One of the greatest challenges in B2B sales with high order values, is to get the attention of C level decision-makers in the targeted companies, that are oftentimes uninterested in information they haven’t specifically asked for. These people are mostly not interested in anything but the results of the company, industry analyses or knowledge and solutions that will bring competitive advantages. Content surrounding these topics will be difficult to ignore (if it’s good enough) – especially if you’re deploying an ABM strategy that lets you inside the offices of your most important clients.
The disadvantages of ABM
Obviously, ABM has its disadvantages too, and they’re often the opposite on the opposite end of the challenges dealt with in inbound marketing. Perhaps the most challenging thing about ABM is that it takes time – just like B2B sales processes. Most customer companies targeted by you will not be ready to buy right now – as opposed to inbound marketing where searches for specific words or terms are interpreted as strong buying signals from companies that will buy in the near future.
ABM is thereby not a short-term marketing campaign. It’s a strategy that you will reap the rewards from, not in days and weeks but in months and years.
Also, ABM works better when targeting large customer companies and large business opportunities. You should never use ABM to close deals with smaller companies or smaller deals. Therefore, ABM is only useful for B2B-selling companies with deals large enough to motivate the invested time and effort required.
On top of this, you also need to create quite a lot of content for a successful ABM effort. The content needs to highlight the challenges of your target customers. This basically means copying the dialogue that your sales reps already have with individuals within these companies during physical meetings to make sure it matches their current position in the sales cycle. Remember that the content should not about you and your solutions, but rather knowledge that matches the information distributed by your sales reps.
Cooperation is key
ABM requires a tight cooperation between sales and marketing when it comes to identifying the customer companies and the individuals within the ”buying committee”. This makes out the foundation for the content needs to be produced or found in previously produced marketing material.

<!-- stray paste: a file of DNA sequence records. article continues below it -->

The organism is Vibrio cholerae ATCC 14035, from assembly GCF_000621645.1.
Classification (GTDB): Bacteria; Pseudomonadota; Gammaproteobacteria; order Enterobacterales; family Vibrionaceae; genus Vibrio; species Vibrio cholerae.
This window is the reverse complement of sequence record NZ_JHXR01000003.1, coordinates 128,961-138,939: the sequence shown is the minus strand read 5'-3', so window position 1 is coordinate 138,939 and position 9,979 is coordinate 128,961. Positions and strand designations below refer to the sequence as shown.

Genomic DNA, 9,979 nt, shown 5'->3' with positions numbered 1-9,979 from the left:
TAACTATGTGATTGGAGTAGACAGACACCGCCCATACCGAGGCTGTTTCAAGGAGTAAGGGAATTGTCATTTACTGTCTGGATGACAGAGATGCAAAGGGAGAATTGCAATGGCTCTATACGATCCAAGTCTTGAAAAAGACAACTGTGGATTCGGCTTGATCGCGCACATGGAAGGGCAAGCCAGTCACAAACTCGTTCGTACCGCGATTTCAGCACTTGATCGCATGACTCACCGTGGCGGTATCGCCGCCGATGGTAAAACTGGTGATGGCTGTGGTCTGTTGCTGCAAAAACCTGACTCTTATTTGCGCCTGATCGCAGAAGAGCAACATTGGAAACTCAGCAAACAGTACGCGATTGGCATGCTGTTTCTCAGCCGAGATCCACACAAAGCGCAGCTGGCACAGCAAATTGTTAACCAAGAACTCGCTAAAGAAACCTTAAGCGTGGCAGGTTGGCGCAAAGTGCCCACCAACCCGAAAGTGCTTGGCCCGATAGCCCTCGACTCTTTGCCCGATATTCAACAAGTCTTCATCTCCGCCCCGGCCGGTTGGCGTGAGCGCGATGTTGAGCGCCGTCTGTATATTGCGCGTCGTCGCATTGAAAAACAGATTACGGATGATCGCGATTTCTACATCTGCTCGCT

Traditionally, B2B sales reps are skeptical about marketing, which oftentimes means that you start off on a smaller scale; a limited amount of target companies, with dedicated sales rep that support the effort. You then expand the initiative successively, adding similar customers, or customers in similar industries, after seeing that the ABM effort actually works.
At the end of specific sales processes, sales reps can request further support for individual customers. That way you can use ABM in isolated, individual final processes, which increases the chance to close the deal.
ABM analysis differs a lot from that of inbound marketing. In inbound marketing, new leads (conversions) and their contribution to, or connection to, revenue, are measured.
In ABM, the targeted customer companies are known beforehand. And the decision-makers and influencers are previously known or at least identified. In ABM you look at variables such as the number of contacts within the buying organization there is interaction with, how much time they spend on you company (in any way, shape or form) and how often they return to engage more. And, finally, whether you’re accelerating certain sales processes or close more deals within the group of chosen customer companies targeted by the ABM initiative, in comparison those who are not.
Though hard to measure, ABM is considered to ”have the highest return on investment out of all B2B marketing strategies or tactics”, according to ITSMA. ”Period”.
ROI is achieved, perhaps, because ABM is not only a marketing campaign – it is a program that involves the entire company, including C-level. And it helps you grow and/or create revenue from the customer companies that are of noticeable value to you.
So, which is better: Inbound or ABM?
A company with only a few hundred possible customers might only need ABM, but many B2B companies will want to use both. They can use ABM to approach and grow their business with the largest and most valuable customer companies, and inbound to raise interest from thousands of others, less valuable customer companies that they still want to do business with. The choice of activity depends on the recipient and their size, rather than which initiative is the best.